The Value of Socialized Medicine: The Impact of Universal Primary Healthcare Provision on Mortality Rates in Turkey
Resul Cesur, Pinar Mine Güneş, Erdal Tekin, Aydogan Ulker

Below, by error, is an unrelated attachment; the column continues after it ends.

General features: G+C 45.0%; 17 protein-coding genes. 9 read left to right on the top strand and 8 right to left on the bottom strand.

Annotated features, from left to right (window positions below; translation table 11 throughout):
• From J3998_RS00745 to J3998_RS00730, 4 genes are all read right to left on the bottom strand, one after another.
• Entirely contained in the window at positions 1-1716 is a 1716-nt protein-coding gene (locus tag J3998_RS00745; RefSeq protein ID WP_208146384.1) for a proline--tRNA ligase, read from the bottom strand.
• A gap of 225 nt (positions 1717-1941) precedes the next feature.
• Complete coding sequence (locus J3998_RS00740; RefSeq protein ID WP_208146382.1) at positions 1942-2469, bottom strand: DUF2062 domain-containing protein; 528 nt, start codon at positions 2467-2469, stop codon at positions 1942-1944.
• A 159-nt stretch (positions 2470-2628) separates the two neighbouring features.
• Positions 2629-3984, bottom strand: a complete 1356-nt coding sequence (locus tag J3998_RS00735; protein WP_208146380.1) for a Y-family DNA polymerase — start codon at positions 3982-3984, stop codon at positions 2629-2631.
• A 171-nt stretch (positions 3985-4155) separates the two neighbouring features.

This paper examines the impact of universal, free, and easily accessible primary healthcare on population health as measured by age-specific mortality rates, focusing on a nationwide socialized medicine program implemented in Turkey. The Family Medicine Program (FMP), launched in 2005, assigns each Turkish citizen to a specific state-employed family physician who offers a wide range of primary healthcare services that are free-of-charge. Furthermore, these services are provided at family health centers, which operate on a walk-in basis and are located within the neighborhoods in close proximity to the patients. To identify the causal impact of the FMP, we exploit the variation in its introduction across provinces and over time. Our estimates indicate that the FMP caused the mortality rate to decrease by 25.6% among infants, 7.7% among the elderly, and 22.9% among children ages 1-4. These estimates translate into 2.6, 1.29, and 0.13 fewer deaths among infants, the elderly, and children ages 1-4, respectively. Furthermore, the effects appear to strengthen over time. We also show evidence to suggest that the FMP has contributed to an equalization of mortality across provinces. Finally, our calculations indicate that each family physician saves about 0.15, 0.46, and 0.005 lives among infants, the elderly, and children ages 1-4 per province every year.